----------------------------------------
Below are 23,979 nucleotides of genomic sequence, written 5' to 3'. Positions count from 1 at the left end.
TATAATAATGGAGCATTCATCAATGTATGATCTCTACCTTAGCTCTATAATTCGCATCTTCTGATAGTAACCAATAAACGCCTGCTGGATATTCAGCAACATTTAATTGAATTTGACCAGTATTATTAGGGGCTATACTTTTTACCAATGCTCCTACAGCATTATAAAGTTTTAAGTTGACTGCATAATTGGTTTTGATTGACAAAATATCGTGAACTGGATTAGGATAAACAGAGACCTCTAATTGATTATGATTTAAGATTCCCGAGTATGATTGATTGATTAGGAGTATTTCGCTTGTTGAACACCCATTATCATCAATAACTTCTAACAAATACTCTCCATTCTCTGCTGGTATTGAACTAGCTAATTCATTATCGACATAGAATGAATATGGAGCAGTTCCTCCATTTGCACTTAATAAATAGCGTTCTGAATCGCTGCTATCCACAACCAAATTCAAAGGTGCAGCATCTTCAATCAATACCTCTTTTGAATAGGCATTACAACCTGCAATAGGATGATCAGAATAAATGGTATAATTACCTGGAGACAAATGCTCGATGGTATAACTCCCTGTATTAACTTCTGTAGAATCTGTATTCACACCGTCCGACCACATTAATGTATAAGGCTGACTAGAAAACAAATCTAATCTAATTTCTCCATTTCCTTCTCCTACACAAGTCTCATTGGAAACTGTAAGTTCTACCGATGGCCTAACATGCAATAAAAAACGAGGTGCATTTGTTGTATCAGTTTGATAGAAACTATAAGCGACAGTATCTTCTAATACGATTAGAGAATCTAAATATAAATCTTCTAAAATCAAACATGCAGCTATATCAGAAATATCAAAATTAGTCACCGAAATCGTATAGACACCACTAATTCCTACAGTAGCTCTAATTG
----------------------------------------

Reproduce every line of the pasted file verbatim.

Below are 23,979 nucleotides of genomic sequence, written 5' to 3'. Positions count from 1 at the left end.
TATAATAATGGAGCATTCATCAATGTATGATCTCTACCTTAGCTCTATAATTCGCATCTTCTGATAGTAACCAATAAACGCCTGCTGGATATTCAGCAACATTTAATTGAATTTGACCAGTATTATTAGGGGCTATACTTTTTACCAATGCTCCTACAGCATTATAAAGTTTTAAGTTGACTGCATAATTGGTTTTGATTGACAAAATATCGTGAACTGGATTAGGATAAACAGAGACCTCTAATTGATTATGATTTAAGATTCCCGAGTATGATTGATTGATTAGGAGTATTTCGCTTGTTGAACACCCATTATCATCAATAACTTCTAACAAATACTCTCCATTCTCTGCTGGTATTGAACTAGCTAATTCATTATCGACATAGAATGAATATGGAGCAGTTCCTCCATTTGCACTTAATAAATAGCGTTCTGAATCGCTGCTATCCACAACCAAATTCAAAGGTGCAGCATCTTCAATCAATACCTCTTTTGAATAGGCATTACAACCTGCAATAGGATGATCAGAATAAATGGTATAATTACCTGGAGACAAATGCTCGATGGTATAACTCCCTGTATTAACTTCTGTAGAATCTGTATTCACACCGTCCGACCACATTAATGTATAAGGCTGACTAGAAAACAAATCTAATCTAATTTCTCCATTTCCTTCTCCTACACAAGTCTCATTGGAAACTGTAAGTTCTACCGATGGCCTAACATGCAATAAAAAACGAGGTGCATTTGTTGTATCAGTTTGATAGAAACTATAAGCGACAGTATCTTCTAATACGATTAGAGAATCTAAATATAAATCTTCTAAAATCAAACATGCAGCTATATCAGAAATATCAAAATTAGTCACCGAAATCGTATAGACACCACTAATTCCTACAGTAGCTCTAATTG